Investment continues apace as the auto industry undergoes its transformation from being a monotechnology (combustion engines, be they spark- or compression-ignition) to one where there are alternatives. Like electric motors powered by various types of batteries, including lithium-ion based.
LG Chem announced that it will be building a $303-million factory in Holland, Michigan, a 650,000-square-foot plant to produce production volumes of batteries, with the initial output going to the GM Chevrolet Volt. The cells will be assembled in the GM plant in Brownstown, Michigan (on the east side of the state; Holland is on the west). The Volt will be assembled at the GM Detroit-Hamtramck Assembly Plant, where GM has invested $337-million.
The LG Chem plant is expected to be fully operational by 2012, and when it is fully ramped by 2013, it could employ over 400 people.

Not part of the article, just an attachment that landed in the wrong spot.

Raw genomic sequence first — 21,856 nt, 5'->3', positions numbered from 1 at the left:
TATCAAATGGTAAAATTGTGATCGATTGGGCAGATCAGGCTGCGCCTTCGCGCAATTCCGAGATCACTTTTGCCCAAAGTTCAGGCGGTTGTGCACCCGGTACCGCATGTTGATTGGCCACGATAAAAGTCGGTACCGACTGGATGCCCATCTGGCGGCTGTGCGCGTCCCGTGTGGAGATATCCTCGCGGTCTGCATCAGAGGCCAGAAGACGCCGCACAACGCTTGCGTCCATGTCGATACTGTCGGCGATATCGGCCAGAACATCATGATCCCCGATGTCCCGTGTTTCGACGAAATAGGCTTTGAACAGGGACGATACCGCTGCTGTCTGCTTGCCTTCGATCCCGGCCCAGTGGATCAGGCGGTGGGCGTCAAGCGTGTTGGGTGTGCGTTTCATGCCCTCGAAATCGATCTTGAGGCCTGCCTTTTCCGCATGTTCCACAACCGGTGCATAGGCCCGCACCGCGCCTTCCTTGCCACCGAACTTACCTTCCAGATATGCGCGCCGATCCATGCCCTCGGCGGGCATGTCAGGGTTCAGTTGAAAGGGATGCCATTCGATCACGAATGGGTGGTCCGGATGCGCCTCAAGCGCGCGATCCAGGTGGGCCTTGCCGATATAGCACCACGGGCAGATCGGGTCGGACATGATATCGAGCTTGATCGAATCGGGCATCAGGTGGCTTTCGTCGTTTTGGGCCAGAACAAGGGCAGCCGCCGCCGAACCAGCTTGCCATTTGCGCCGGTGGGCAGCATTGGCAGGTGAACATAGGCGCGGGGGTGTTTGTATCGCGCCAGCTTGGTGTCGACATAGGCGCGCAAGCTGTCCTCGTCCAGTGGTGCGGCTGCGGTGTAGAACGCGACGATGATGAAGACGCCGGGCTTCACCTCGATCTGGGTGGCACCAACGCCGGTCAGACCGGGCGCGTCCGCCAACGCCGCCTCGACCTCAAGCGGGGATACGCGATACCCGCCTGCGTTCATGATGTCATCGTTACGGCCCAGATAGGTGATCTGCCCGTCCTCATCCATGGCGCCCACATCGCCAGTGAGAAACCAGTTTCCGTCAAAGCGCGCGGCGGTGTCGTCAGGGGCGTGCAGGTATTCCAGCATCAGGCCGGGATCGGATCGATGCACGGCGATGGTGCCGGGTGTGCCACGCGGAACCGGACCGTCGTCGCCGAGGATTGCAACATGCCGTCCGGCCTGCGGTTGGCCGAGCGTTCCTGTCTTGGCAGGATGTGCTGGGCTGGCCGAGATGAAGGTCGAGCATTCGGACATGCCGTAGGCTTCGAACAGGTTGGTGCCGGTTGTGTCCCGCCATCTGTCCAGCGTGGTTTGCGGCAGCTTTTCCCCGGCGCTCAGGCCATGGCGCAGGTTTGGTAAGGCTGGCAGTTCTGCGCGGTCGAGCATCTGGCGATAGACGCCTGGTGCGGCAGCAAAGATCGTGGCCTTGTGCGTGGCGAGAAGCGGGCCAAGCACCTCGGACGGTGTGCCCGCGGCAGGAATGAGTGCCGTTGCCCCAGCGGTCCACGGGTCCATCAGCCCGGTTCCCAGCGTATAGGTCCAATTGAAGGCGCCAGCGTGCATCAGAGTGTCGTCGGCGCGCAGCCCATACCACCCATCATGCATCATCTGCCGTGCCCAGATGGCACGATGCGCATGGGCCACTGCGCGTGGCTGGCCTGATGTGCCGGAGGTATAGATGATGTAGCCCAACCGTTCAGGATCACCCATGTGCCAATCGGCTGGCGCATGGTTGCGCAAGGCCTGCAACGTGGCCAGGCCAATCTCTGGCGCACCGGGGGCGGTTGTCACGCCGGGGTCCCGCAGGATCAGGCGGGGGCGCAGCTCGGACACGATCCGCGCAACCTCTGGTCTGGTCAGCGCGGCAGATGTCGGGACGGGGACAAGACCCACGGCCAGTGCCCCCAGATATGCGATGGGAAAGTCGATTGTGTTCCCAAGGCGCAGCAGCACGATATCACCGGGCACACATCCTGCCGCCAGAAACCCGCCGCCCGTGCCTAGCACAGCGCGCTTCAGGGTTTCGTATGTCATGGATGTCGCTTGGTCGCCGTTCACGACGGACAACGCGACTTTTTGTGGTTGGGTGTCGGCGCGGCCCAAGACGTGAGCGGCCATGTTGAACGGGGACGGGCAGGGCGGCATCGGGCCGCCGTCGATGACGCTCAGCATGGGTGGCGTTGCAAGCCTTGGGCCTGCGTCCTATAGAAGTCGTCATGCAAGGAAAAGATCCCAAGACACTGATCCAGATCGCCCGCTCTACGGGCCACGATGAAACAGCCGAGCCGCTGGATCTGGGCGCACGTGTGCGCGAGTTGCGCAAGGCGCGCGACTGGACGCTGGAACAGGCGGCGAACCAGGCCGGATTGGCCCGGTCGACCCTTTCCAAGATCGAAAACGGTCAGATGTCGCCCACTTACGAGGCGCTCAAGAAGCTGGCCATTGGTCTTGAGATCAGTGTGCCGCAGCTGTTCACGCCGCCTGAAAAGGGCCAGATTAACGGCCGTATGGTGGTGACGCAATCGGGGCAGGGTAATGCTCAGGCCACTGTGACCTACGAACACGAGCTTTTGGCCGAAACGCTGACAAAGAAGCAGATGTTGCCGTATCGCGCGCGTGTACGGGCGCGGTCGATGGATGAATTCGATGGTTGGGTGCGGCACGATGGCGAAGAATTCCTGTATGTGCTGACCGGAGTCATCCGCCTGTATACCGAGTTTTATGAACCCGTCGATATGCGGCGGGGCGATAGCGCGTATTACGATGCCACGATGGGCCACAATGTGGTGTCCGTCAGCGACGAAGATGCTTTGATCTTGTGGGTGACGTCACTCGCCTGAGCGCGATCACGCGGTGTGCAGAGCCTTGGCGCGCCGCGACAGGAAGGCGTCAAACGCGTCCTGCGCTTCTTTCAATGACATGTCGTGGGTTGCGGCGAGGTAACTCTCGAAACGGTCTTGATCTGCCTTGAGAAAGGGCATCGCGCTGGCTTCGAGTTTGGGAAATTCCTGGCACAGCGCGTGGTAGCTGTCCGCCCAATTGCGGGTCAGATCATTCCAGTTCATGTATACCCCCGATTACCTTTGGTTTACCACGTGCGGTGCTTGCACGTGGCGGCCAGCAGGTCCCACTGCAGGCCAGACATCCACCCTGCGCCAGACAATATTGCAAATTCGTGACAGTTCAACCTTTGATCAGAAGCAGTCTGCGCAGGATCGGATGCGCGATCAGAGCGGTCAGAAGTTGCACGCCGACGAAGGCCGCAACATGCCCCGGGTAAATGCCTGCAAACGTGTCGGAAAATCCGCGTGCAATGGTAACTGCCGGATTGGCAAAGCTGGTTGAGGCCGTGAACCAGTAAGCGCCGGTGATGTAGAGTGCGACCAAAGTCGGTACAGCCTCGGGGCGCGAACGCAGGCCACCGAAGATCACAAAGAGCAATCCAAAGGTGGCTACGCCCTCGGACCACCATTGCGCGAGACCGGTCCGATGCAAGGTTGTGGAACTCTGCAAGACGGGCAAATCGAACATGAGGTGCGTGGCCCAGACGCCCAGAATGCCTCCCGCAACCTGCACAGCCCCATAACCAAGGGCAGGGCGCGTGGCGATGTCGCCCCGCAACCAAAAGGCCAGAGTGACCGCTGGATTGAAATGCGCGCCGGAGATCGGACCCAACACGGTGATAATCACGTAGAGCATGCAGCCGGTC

The plant will be operated by LG Chem’s North American subsidiary, Compact Power. Production volume is going to be sufficient to provide cells for 50,000 to 200,000 vehicle battery packs. (One of the reasons why there is a range is because one of the advantages of battery power is that the battery packs are scalable, as in there is the ability to add cells as needed for more power. While conventional engine plants can make, say, 4-cylinder and 6-cylinder engines or 6-cylinder and 8-cylinder engines, it is generally cost-prohibitive to make 4s and 8s in the same facility because of the vast differences in the tooling required. In the electric vehicle scenario, that is not the issue.)